Villa Ada, formerly owned by the royal House of Savoy, is the second largest park in Rome after Villa Doria Pamphilij, and was just a brisk 12 minute walk away from our place. The 160 hectares have everything a park needs, from ample grassy areas for playing team sports and hosting musical concerts, bike paths, horse-back riding, climbing structures for kids, a café, a large pond, several original buildings and an elegant villa. It’s a more rugged version of the beautiful and manicured Villa Borghese with pathways that slope up into a wild wood of Oaks, Pines, and Chestnut at the top of the park. The way darkens under thick tree canopy, the earth softens underfoot, and bright green moss clinging to walls from an ancient Roman settlement flicker, and you are enveloped in a story book landscape. Sometimes I’m afraid of being up there on my own, of getting lost in the forest with no breadcrumbs in my pocket. Of course when Villa Ada finally opened up again it completely filled up with people anxious to be outdoors. Some days it wasn’t possible to maintain the required social distancing on the walking paths and so I finally gave up going, afraid of catching the virus at the park.
Instead I tried jogging in the neighborhood. That was also stressful. I had to run around with all sorts of things that weighed me down: phone, self-certification form, ID, proof of legal status in the country, hand-gel, extra mask, water. I spent most of my time messing with my mask. It would slip down my nose (remember these were the early days of the virus before masks were perfectly designed to fit your face and even match your outfit) I’d take it off if I didn’t see people, stick it back on when I saw people ahead. My eye was always peeled for the city police who would set up on corners here and there checking the forms, verifying that one was out for legitimate reasons, not too far from one’s territory. That was when we were still not allowed to leave our little neighborhoods, except for medical reasons. Could they tell I was a fake jogger? I always felt like I was on the run, furtively moving through the streets, on a Special Mission, message risking interception. It was not worth the stress so I gave up jogging pretty quickly. Looking back now of course it all seems so ridiculous, to have been so afraid, afraid of getting near another person, to have been outdoors at all. But it was different back then, wasn’t it.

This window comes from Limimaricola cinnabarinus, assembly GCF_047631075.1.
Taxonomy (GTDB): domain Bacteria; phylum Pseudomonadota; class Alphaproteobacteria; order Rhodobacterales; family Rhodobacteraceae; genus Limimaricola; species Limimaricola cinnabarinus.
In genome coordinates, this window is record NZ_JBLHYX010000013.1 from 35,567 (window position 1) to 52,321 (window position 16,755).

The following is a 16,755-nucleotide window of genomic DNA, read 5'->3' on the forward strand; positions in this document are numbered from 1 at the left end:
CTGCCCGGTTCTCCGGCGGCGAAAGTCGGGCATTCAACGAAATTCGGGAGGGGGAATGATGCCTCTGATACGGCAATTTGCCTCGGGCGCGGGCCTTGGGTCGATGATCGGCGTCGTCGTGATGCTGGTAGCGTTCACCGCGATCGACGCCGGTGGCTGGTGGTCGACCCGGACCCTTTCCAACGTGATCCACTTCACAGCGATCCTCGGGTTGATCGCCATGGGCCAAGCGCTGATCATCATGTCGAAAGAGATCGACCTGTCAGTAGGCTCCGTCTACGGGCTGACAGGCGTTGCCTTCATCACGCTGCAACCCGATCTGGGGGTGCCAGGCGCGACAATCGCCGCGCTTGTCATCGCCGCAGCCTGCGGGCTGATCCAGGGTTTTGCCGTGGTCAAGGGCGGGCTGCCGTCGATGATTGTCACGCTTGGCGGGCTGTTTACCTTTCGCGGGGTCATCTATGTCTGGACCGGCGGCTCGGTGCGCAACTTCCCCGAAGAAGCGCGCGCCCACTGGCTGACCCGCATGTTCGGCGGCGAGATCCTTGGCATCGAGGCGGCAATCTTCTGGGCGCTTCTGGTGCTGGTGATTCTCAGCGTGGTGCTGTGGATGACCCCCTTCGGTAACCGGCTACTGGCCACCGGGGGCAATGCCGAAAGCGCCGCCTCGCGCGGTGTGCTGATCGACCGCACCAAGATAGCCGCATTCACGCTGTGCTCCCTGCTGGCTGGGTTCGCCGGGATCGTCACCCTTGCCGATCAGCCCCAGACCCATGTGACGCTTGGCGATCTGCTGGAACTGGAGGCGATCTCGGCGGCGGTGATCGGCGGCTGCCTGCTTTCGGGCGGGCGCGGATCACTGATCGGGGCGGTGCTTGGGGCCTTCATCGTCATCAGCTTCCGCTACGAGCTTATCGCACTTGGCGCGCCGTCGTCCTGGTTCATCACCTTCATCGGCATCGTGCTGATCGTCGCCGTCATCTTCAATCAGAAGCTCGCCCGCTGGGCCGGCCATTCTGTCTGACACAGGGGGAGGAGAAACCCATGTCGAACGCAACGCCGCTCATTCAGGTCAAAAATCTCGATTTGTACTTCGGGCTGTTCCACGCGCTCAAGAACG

On May 4, 2020 when we were released to roam, to roam Rome somewhat more freely and I chose to go to Villa Borghese. After such confinement all I wanted was to be in nature. I wanted to walk freely for miles and miles, and maybe, even get lost.